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GOP New Hampshire Debate: A Remarkably Friendly Affair

GOP New Hampshire Debate: A Remarkably Friendly Affair

By Carl M. Cannon - June 14, 2011


Now that was more like it. Seven Republican presidential candidates showed up Monday night to debate one another at New Hampshire's Saint Anselm College, where they looked -- if not entirely presidential -- then at least poised, collegial and in command of their talking points. 

All seven managed to express their differences on public policy without being uncivil to one another, or even disagreeing directly with their fellow candidates. This was made easier by the their shared antipathy for the Obama administration -- and because their differences are pretty nuanced: In case there was any remaining doubt, Monday's session underscored just how conservative the modern Republican Party has become, whether one hails from Ron Paul's libertarian wing, Michele Bachmann's Tea Party Caucus, or the mainstream establishment of Mitt Romney and Tim Pawlenty.

The 2012 GOP field has come in for its share of criticism by pundits and political professionals for presumably comprising a weak cast of characters, and one of the debate questioners pointedly asked pizza magnate and talk radio show host turned presidential candidate Herman Cain about surveys showing that many Americans share this skepticism.

"A lot of the people don't know us yet," replied Cain, the only candidate who has never held elected office. "So as people get to know us more and more I think they're going to find that really is a good field of candidates. . . . The people who know the most about everybody up here don't see this as a weak field -- and neither do I."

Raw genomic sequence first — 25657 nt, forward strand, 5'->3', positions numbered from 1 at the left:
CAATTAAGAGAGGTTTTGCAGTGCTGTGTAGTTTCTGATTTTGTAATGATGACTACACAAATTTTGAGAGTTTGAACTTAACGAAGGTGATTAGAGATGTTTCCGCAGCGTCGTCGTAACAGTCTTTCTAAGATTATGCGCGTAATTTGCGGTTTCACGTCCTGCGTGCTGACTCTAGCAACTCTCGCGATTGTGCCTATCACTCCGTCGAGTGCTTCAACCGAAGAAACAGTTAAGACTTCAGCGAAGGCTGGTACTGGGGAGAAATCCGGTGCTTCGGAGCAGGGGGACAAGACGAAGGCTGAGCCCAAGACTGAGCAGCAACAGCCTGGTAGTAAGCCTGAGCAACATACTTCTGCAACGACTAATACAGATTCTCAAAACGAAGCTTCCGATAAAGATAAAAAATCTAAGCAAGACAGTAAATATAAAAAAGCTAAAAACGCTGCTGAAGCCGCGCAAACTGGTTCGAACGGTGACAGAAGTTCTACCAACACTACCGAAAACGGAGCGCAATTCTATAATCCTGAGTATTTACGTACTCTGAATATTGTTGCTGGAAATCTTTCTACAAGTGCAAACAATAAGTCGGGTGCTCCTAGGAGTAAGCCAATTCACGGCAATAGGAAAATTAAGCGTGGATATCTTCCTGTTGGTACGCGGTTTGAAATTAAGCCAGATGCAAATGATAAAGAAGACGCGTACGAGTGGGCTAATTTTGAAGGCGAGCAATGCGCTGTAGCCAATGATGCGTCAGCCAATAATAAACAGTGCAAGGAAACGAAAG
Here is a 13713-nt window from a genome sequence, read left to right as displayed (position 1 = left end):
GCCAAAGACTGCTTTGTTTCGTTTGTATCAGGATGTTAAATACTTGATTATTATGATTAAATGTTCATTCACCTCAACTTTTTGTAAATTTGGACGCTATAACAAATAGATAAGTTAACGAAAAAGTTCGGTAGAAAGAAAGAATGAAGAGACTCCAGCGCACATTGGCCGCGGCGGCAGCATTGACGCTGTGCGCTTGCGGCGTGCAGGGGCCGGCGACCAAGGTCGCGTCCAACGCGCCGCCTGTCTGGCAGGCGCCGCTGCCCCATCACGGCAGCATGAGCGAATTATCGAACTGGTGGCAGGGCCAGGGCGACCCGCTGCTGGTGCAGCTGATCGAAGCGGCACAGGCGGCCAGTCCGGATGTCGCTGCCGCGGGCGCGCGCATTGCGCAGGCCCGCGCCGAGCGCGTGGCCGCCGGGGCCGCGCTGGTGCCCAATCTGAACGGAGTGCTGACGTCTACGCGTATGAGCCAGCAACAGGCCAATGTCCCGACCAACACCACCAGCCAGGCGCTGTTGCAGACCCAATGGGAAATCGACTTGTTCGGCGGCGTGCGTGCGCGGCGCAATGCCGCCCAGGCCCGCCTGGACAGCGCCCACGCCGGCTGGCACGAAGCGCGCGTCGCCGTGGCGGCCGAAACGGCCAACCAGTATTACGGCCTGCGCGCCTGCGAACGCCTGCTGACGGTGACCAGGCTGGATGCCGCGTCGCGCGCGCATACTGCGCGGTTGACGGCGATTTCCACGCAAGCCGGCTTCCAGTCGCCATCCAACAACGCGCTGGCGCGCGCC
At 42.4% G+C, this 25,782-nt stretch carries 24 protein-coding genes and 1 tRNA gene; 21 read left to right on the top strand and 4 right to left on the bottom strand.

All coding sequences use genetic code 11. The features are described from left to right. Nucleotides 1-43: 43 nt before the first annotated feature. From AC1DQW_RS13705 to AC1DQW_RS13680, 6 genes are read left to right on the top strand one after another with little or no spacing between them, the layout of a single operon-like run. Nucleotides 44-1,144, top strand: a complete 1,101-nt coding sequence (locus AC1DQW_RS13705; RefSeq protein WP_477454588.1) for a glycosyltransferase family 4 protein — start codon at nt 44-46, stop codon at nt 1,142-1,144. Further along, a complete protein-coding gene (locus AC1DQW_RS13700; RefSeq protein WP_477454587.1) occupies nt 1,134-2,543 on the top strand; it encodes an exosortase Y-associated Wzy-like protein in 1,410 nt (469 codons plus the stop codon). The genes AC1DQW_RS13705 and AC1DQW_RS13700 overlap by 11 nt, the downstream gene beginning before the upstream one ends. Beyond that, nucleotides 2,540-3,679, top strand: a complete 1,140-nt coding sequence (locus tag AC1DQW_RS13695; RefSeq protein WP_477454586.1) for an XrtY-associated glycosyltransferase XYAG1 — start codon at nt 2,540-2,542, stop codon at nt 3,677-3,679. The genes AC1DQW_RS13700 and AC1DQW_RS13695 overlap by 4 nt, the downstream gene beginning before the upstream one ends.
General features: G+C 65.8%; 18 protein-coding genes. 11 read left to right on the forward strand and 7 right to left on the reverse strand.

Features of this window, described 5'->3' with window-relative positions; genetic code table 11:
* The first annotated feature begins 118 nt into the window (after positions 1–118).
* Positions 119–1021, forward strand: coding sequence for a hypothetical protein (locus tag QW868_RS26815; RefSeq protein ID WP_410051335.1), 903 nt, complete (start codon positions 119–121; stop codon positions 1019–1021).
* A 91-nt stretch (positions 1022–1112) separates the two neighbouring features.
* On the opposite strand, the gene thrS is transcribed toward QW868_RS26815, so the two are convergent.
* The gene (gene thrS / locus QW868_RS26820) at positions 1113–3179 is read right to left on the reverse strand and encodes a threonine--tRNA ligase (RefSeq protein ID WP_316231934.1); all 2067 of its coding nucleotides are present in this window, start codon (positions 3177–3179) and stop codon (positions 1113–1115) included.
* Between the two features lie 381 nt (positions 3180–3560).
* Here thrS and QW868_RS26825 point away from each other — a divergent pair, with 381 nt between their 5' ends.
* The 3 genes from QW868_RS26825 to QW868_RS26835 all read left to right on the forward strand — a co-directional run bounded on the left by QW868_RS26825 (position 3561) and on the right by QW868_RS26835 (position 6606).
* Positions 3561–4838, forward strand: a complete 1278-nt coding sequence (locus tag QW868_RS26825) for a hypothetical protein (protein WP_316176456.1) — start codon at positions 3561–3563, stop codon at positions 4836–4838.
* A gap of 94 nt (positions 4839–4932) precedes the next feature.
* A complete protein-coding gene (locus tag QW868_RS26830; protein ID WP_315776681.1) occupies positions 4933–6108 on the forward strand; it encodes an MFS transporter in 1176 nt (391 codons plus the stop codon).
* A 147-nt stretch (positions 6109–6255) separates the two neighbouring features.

Near the end of the two-hour debate, moderator John King of CNN asked Pawlenty, the former governor of Minnesota, who he believed had made the better vice presidential selection in 2008, John McCain or Barack Obama. Momentarily caught off guard, Pawlenty laughed, but then provided a trenchant criticism of Joe Biden ("He's wrong on everything!") and spirited support for Sarah Palin.

"I think Governor Palin is a remarkable leader," Pawlenty responded. "I think she's qualified to be president of the United States. I think she's equally as qualified to -- or more qualified -- and would have been a stronger president than Joe Biden."

At this point, Mitt Romney, the leader in all the early polling in New Hampshire, chimed in. "John, any one of the people on this stage would be a better president than President Obama. He has failed on Job One, which was to get this economy going again. He failed on Job Two, which was to restrain the growth of government. And he failed on Job Three, which was to have a coherent, consistent foreign policy." Romney's assessment pretty much summed up the stance taken by all seven candidates, which is to be expected from the out-of-power party.

If there was a surprise, it was the deference Romney received from the other candidates. The front-runner often bears the brunt of attacks from other candidates, and four years ago -- even when he wasn't leading the polls -- Romney was particularly singled out for criticism by Republican rivals who did little to hide that they just didn't like him very much.

Maybe Romney has mellowed in four years, or perhaps this crop of Republicans is just a more accommodating crew, but if they are harboring any particular resentment for the handsome and rich former governor of Massachusetts they did a pretty good job of hiding it Monday night. When former Pennsylvania Sen. Rick Santorum was asked about the auto bailout, he prefaced his reply by saying, "Governor Romney is right."

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Carl M. Cannon is the Washington Bureau Chief for RealClearPolitics. Reach him on Twitter @CarlCannon.

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